Synopsis: Enterprise is sent to escort the Tellarite ambassador to a peace conference with the Andorians only to find themselves in the path of a mysterious ship sabotaging the talks.
Review: “Babel One” looks set to be the first episode of the first great three-part series, not only in this season of ENTERPRISE but of STAR TREK as a whole (which admittedly is not that difficult since there isn’t all that much solid competition.)
Many of “Babel One”‘s elements are admittedly not original. The peace conference and the enemy out to sabotage it for example are a staple of STAR TREK. STAR TREK VI’s plot, for example, hinged around a peace conference and a staged attack using a prototype cloaked ship. ENTERPRISE’s own pilot, “Broken Bow”, revolved around Enterprise transporting a Klingon home while being ambushed by Suliban with special abilities. So did the season’s closing episode.
But discarding the question of originality, “Babel One” is a strong episode that sets out the relationships between the alien species that will make up the Federation, features strong characters, decisive moves by Archer, cinematic quality direction, top notch special effects and a story that moves quickly and efficiently. Despite its status as a prequel to the Original Series and an episode that focuses heavily on Original Series species’, including some we barely ever saw outside TOS, in many ways “Babel One” more strongly resembles a TNG episode. Indeed in its focus on diplomatic measures and alliance building, the conspiracies of the Romulans and the blend of humor and suspense makes “Babel One” far closer to TNG than any other series.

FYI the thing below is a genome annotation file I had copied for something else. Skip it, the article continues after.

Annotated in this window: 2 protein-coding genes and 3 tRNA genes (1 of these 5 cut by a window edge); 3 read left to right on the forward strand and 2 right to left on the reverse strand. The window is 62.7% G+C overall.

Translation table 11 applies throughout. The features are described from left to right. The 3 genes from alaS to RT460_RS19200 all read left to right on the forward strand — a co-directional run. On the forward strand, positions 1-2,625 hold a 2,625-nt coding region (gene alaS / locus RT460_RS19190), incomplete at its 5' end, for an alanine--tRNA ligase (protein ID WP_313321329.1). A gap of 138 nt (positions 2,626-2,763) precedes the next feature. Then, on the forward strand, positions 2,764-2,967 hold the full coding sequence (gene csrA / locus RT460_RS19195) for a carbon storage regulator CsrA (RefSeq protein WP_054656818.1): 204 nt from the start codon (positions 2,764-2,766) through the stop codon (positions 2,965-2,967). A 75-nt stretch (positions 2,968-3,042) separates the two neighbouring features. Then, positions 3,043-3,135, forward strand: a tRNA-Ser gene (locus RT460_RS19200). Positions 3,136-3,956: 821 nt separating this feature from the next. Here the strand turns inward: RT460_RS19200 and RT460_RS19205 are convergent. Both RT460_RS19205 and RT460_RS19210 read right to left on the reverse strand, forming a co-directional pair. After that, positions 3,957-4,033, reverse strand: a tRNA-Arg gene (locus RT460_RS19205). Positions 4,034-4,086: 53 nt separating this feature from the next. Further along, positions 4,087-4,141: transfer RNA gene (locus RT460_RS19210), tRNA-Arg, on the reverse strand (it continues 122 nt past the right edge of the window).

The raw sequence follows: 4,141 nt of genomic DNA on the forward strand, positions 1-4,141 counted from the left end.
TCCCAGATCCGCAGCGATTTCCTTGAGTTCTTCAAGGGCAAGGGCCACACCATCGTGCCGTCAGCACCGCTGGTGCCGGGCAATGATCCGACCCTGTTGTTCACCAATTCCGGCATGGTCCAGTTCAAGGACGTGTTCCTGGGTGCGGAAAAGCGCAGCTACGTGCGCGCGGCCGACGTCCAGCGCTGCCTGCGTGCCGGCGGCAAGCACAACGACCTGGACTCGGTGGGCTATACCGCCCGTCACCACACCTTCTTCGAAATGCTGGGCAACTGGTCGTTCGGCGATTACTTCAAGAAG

The camera work on “Babel One” at times moves into gimmicky range and is rather flashy but it’s also enjoyable to watch especially during some of the Andorian fight scenes or Shran jumping down to the deck from above. The special effects are also excellent. The angle of the Tellarite shuttle’s arrival is well done. Romulus is simply spectacular and the Romulan ship is massive and eerie in a way that suggests cinematic quality effects. Even the production values are well done with the Romulan ship’s corridors appropriately spooky and alien.